This is another very interesting and informative article by Chris from Relevance telling us all about fractional yacht ownership.
I love to go to Monaco grand Prix and this year was not the exception. From one side of the sprawling roof terrace of the Fairmont Hotel Monte Carlo was the thundering GP, the view on the opposite side was debatably more impressive. Dozens upon dozens of yachts, super yachts and mega yachts dotted across the bay with tenders and helicopters tearing across the sea and skyline dropping off the privileged few to their prime seats for the race.
The yachting lifestyle has always been for the elite few. The cost of a yacht alone takes most people out of the market. Combine this with fuel, maintenance, mooring and on larger vessels crew costs and you have an annual overhead from the thousands running into millions.
In recent years a new business model has entered the yachting arena which has opened the door to new owners and injected a much needed revenue stream into the industry during this tricky period in the economy.
The affordable yacht concept is not a new business model. Co-ownership or fractional ownership is not unlike the time share model used for holiday properties but without the questionable reputation – It’s free from many of the hassles of sole ownership as the cost of purchase and maintenance is shared with others.
Another big draw for potential clients is that with shared ownership, your budget does not restrict you on the size of yacht and you can enjoy a much bigger vessel with the same budget. For example, to purchase a crewed Sunseeker 66 will set you back around €1,000,000 with an annual running cost of between €120,000 and €180,000. To charter the same boat fully crewed amounts to approximately €25,000 per week. The same boat can be purchased as a ¼ owner for €249,000, with a full service and management , possible charter returns and the use of the vessel for 9 weeks of the year.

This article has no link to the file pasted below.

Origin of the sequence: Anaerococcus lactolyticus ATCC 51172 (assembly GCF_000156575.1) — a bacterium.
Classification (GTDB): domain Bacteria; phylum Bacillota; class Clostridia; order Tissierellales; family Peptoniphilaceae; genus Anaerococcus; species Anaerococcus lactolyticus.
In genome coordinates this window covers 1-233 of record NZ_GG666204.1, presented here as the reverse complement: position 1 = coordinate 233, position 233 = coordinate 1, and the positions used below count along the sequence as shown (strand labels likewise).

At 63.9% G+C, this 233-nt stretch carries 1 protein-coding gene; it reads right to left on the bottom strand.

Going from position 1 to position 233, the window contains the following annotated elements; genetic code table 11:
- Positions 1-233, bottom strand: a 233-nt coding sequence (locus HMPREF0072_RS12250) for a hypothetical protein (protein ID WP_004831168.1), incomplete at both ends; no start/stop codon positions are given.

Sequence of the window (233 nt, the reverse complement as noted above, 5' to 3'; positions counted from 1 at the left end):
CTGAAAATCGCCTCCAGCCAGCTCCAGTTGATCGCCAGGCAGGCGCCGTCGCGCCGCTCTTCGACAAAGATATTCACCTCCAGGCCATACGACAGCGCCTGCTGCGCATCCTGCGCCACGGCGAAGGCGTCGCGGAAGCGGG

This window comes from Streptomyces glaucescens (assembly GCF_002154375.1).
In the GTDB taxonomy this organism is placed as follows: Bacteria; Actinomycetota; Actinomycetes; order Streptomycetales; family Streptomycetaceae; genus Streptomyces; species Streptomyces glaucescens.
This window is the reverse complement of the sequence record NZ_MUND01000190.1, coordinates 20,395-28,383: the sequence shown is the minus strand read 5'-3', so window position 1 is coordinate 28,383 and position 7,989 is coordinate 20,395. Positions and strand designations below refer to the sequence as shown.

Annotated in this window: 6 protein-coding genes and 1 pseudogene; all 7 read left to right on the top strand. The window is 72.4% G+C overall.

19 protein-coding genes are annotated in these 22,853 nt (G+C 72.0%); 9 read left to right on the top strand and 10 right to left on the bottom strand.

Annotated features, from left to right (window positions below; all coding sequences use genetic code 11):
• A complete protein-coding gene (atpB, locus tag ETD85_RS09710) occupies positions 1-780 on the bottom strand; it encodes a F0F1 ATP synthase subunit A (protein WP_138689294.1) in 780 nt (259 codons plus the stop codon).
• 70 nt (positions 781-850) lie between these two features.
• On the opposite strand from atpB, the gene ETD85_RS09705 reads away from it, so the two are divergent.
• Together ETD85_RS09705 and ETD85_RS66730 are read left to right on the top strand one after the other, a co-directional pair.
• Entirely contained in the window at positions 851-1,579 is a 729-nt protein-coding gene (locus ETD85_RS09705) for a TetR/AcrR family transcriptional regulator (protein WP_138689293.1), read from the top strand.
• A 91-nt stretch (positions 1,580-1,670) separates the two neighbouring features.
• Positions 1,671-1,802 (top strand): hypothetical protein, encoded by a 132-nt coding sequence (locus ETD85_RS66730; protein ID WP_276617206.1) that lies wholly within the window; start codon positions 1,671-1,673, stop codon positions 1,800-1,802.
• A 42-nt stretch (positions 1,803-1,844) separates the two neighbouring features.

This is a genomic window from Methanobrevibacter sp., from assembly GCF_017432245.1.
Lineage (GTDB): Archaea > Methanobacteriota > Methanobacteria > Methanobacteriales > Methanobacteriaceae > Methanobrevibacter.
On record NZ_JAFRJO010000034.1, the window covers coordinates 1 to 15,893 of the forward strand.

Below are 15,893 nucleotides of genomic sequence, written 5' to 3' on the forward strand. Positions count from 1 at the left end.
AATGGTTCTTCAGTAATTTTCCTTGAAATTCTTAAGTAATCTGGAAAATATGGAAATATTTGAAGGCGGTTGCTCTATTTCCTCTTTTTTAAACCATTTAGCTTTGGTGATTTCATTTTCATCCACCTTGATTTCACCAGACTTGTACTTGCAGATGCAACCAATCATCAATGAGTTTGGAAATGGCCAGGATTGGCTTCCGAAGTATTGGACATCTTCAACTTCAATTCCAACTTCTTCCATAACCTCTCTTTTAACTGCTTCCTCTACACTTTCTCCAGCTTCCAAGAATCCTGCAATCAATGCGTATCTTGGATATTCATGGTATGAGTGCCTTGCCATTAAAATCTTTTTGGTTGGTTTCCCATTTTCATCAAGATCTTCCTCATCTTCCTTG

One of the main issues with yacht ownership is that owners spend so little time of the year actually on-board that that unless there is an almost limitless pot of cash, the vessel can become one enormous overhead. The now ‘golden years’ of 2005, 2006, 2007, 2008 when the market was at its peak and demand almost outweighed supply are a distant memory. There is concern that emerging markets and ‘new’ wealth from China will not necessarily lead to more builds. Espen Oeino, a Monaco-based yacht designer was recently quoted as saying “I’m not so sure we will see many Chinese clients with very large yachts, because it’s not really in their traditions’’. A reliable source who works for the world’s number 1 yacht charter and sales company told me that a recent survey showed that only 20% of the people in the world that can afford a super yacht would actually purchase one.
So is this the time for fractional yacht ownership to take off and diversify an industry dominated by the ‘super wealthy’? This may of course put a few backs up, with ‘full’ owners turning their noses up to ¼ owners but for 6 -9 weeks per year, fractional owners have access to a fully serviced, fully crewed pleasure craft with the total cost significantly cheaper than chartering for the same period.
It seems this will be a slow transition with awareness still limited to the model and few companies out there offering the service. Here is real scope for this to be a major industry shift into the way boat ownership goes forward in the next decade keeping the ‘pleasure’ in the industry with a much lower running cost.
Have you ever thought about buying a yacht? Does co-owning it sounds like an interesting opportunity? Please let us know what you think in the comments below.
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